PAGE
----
Still referring to FIGS. 3A and 3B, expansion member 110 is configured for use during a surgical procedure to provide access to a surgical site or anatomy, e.g., transvaginal access to a region of sacral anatomy. Blade 112 is a side blade having a straight cross-sectional profile along a length between a proximal end (at the handles) and a distal end. Blade 114 is a side blade having a straight cross-sectional profile along a length between a proximal end (at the handles) and a distal end. Access space 132 is the longitudinal interior space between blades 112 and 114, including longitudinal axis “L.” Optionally and as illustrated, expansion member 110 includes top and bottom longitudinal openings (slots, or channels) 141 and 143 extending longitudinally along the length of expansion member 110 between opposing top and bottom edges of blades 112 and 114. As illustrated, flexible film (or membrane) 109 is placed to span or cover each of openings 141 and 143. Width W is measured between distal ends of blades 112 and 114 at a location at the distal end (e.g., as shown at FIGS. 3A and 3B). Width W can be increased or decreased by movement of handles 111 and 113.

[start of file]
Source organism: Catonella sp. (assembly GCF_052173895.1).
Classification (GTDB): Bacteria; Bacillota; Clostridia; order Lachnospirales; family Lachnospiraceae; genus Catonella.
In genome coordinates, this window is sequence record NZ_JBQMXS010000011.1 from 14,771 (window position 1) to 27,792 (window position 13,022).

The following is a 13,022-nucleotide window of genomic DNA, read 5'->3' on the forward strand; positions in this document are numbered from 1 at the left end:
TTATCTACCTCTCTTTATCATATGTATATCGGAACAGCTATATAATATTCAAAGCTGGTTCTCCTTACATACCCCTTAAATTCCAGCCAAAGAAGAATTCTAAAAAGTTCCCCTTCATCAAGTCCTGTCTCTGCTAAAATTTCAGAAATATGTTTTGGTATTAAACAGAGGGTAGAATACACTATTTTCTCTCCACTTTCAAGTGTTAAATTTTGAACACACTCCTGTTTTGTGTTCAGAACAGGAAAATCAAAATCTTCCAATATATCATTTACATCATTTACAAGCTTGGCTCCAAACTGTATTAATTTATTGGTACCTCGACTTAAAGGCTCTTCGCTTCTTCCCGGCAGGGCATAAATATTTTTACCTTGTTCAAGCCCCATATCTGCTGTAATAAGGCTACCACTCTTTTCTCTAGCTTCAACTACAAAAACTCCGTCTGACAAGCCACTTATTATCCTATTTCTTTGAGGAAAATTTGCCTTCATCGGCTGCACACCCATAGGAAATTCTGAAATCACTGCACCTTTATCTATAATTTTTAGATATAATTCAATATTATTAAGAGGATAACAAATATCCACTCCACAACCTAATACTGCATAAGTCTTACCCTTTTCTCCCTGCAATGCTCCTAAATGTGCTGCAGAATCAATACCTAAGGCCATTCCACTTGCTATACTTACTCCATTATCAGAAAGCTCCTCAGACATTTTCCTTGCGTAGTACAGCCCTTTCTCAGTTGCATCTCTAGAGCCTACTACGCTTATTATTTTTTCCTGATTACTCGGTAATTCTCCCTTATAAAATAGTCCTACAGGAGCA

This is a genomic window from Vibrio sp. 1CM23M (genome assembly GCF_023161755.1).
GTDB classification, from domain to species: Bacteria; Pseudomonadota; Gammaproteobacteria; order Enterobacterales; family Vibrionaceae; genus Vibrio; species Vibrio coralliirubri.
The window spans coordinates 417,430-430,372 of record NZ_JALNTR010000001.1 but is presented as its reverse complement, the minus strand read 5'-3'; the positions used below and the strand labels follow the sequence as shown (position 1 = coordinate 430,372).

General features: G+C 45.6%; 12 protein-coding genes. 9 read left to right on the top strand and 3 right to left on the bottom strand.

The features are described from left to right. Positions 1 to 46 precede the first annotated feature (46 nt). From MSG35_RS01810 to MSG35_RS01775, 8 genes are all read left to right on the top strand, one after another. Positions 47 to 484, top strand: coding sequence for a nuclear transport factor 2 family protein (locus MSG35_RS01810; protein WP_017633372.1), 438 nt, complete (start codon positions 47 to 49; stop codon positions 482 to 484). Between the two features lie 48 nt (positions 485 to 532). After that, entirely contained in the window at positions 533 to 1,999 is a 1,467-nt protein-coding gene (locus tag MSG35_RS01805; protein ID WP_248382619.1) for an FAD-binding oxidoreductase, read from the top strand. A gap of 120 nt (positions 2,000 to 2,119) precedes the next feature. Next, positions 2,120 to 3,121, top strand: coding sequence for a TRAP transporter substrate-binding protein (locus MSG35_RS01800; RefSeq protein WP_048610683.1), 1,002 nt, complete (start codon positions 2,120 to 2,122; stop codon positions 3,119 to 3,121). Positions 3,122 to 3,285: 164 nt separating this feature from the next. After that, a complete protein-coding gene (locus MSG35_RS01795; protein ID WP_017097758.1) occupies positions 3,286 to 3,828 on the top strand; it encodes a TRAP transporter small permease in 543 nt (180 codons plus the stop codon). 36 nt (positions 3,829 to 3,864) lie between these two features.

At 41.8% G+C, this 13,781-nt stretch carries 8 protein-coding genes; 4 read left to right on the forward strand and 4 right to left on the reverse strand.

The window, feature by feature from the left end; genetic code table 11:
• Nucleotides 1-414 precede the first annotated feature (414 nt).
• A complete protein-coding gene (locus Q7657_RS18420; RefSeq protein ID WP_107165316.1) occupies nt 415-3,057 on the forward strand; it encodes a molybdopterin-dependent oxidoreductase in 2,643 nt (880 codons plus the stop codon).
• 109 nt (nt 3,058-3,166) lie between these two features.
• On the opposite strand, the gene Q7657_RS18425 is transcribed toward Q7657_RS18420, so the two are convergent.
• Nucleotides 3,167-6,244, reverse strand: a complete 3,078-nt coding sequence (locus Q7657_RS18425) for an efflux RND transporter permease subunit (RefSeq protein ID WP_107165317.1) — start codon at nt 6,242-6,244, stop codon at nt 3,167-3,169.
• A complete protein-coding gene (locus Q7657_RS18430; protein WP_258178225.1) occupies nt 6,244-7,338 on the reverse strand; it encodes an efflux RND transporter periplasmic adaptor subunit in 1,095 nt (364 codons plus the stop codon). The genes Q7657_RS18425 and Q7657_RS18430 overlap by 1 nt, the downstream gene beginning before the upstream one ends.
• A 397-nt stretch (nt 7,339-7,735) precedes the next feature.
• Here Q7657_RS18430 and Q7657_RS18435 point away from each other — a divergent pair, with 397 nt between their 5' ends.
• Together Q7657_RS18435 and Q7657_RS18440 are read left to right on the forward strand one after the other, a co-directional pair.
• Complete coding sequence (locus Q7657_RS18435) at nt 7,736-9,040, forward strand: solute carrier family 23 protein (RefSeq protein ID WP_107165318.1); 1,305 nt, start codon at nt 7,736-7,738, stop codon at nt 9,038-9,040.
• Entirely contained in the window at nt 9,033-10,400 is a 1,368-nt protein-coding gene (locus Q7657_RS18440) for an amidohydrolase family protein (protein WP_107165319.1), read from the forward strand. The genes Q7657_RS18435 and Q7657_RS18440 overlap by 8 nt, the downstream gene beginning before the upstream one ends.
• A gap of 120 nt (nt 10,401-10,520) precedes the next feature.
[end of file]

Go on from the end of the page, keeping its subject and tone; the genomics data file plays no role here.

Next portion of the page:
Blades 112 and 114 are lockably connected to frame 115 at lockable joints 117 and 119. When joints 117 and 119 are unlocked, a user can move handles 111 and 113 toward and away from each other, whereby a distance (width, W) between blades 112 and 114 at a location at distal end 104 will become larger and smaller, respectively (the blades at the distal end will move in opposite directions compared to the handles). In use, such as in a transvaginal procedure to access tissue in a region of a sacrum, a surgeon is able to insert expansion member 110 transvaginally with the space between opposing blades 112 and 114 at distal end 104 in a closed configuration, with little or no space between the distal ends of the opposing blades (e.g., width W is zero, or relatively small). Proximal end 102 remains external to the patient and distal end 104 passes transvaginally to a location at a posterior pelvic region, e.g., at a surgical location of a region of sacral anatomy. During or after insertion, distal end 104 can be opened and closed as desired by closing or spreading (respectively) handles 111 and 113 to cause movement of the distal ends of blades 112 and 114 away from or toward each other, with the blades moving in a pivoting motion about joints 117 and 119. Moving handles 111 and 113 closer together will increase the width W between the distal ends of blades 112 and 114, and spreading handles 111 and 113 farther apart will decrease width W. The ability to move the blades independently improves the ability to navigate the distal end through posterior pelvic tissue including the bowel. Alternating back and forth, one blade can be used to hold tissue while the second blade sweeps tissue aside. The membrane or film (109) provide top and bottom surfaces that prevent bowel from encroaching between the blades. When a sacral promontory is reached and cleared of bowel, the blades are locked in position to provide a stable access space through which to complete the surgical procedure. After the surgical procedure is completed, expansion member 50 can be removed from the patient.